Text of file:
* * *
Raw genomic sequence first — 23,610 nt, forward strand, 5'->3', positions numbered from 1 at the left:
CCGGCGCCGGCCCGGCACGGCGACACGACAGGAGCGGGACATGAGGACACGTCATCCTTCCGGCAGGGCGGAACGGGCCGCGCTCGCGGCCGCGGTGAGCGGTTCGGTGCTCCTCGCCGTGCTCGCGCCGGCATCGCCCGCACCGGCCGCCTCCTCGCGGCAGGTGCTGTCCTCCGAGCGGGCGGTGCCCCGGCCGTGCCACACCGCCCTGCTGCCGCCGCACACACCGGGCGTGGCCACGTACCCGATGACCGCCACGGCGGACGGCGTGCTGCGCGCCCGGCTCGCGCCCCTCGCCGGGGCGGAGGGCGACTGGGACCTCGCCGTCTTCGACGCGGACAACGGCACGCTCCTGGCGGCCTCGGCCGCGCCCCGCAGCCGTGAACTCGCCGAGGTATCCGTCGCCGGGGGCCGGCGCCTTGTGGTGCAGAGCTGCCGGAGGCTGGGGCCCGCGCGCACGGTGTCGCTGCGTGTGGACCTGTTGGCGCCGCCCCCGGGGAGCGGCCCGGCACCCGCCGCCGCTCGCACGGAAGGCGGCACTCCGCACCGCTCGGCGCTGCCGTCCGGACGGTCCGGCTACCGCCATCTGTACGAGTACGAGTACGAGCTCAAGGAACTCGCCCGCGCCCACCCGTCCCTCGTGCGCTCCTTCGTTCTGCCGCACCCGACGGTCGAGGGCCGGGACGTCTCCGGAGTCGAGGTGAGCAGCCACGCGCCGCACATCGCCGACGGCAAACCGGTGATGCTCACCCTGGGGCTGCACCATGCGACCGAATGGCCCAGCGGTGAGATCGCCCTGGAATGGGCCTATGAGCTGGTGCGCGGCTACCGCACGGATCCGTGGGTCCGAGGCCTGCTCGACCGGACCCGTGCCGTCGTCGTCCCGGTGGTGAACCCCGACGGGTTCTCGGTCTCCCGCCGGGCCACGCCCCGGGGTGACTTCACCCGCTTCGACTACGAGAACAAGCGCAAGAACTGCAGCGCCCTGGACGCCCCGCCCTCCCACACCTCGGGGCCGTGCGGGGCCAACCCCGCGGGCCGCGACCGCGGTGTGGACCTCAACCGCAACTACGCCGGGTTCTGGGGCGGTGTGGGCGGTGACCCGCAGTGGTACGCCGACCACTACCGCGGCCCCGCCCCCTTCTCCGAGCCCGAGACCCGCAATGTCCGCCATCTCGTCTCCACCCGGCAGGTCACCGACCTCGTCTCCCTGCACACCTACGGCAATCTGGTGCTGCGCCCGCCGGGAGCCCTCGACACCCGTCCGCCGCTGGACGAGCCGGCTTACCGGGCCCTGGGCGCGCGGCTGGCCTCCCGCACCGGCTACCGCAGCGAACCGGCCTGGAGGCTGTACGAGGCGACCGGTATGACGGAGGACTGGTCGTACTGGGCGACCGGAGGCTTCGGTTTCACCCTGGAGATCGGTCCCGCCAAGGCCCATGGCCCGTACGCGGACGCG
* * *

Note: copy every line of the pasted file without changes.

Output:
Raw genomic sequence first — 23,610 nt, forward strand, 5'->3', positions numbered from 1 at the left:
CCGGCGCCGGCCCGGCACGGCGACACGACAGGAGCGGGACATGAGGACACGTCATCCTTCCGGCAGGGCGGAACGGGCCGCGCTCGCGGCCGCGGTGAGCGGTTCGGTGCTCCTCGCCGTGCTCGCGCCGGCATCGCCCGCACCGGCCGCCTCCTCGCGGCAGGTGCTGTCCTCCGAGCGGGCGGTGCCCCGGCCGTGCCACACCGCCCTGCTGCCGCCGCACACACCGGGCGTGGCCACGTACCCGATGACCGCCACGGCGGACGGCGTGCTGCGCGCCCGGCTCGCGCCCCTCGCCGGGGCGGAGGGCGACTGGGACCTCGCCGTCTTCGACGCGGACAACGGCACGCTCCTGGCGGCCTCGGCCGCGCCCCGCAGCCGTGAACTCGCCGAGGTATCCGTCGCCGGGGGCCGGCGCCTTGTGGTGCAGAGCTGCCGGAGGCTGGGGCCCGCGCGCACGGTGTCGCTGCGTGTGGACCTGTTGGCGCCGCCCCCGGGGAGCGGCCCGGCACCCGCCGCCGCTCGCACGGAAGGCGGCACTCCGCACCGCTCGGCGCTGCCGTCCGGACGGTCCGGCTACCGCCATCTGTACGAGTACGAGTACGAGCTCAAGGAACTCGCCCGCGCCCACCCGTCCCTCGTGCGCTCCTTCGTTCTGCCGCACCCGACGGTCGAGGGCCGGGACGTCTCCGGAGTCGAGGTGAGCAGCCACGCGCCGCACATCGCCGACGGCAAACCGGTGATGCTCACCCTGGGGCTGCACCATGCGACCGAATGGCCCAGCGGTGAGATCGCCCTGGAATGGGCCTATGAGCTGGTGCGCGGCTACCGCACGGATCCGTGGGTCCGAGGCCTGCTCGACCGGACCCGTGCCGTCGTCGTCCCGGTGGTGAACCCCGACGGGTTCTCGGTCTCCCGCCGGGCCACGCCCCGGGGTGACTTCACCCGCTTCGACTACGAGAACAAGCGCAAGAACTGCAGCGCCCTGGACGCCCCGCCCTCCCACACCTCGGGGCCGTGCGGGGCCAACCCCGCGGGCCGCGACCGCGGTGTGGACCTCAACCGCAACTACGCCGGGTTCTGGGGCGGTGTGGGCGGTGACCCGCAGTGGTACGCCGACCACTACCGCGGCCCCGCCCCCTTCTCCGAGCCCGAGACCCGCAATGTCCGCCATCTCGTCTCCACCCGGCAGGTCACCGACCTCGTCTCCCTGCACACCTACGGCAATCTGGTGCTGCGCCCGCCGGGAGCCCTCGACACCCGTCCGCCGCTGGACGAGCCGGCTTACCGGGCCCTGGGCGCGCGGCTGGCCTCCCGCACCGGCTACCGCAGCGAACCGGCCTGGAGGCTGTACGAGGCGACCGGTATGACGGAGGACTGGTCGTACTGGGCGACCGGAGGCTTCGGTTTCACCCTGGAGATCGGTCCCGCCAAGGCCCATGGCCCGTACGCGGACGCG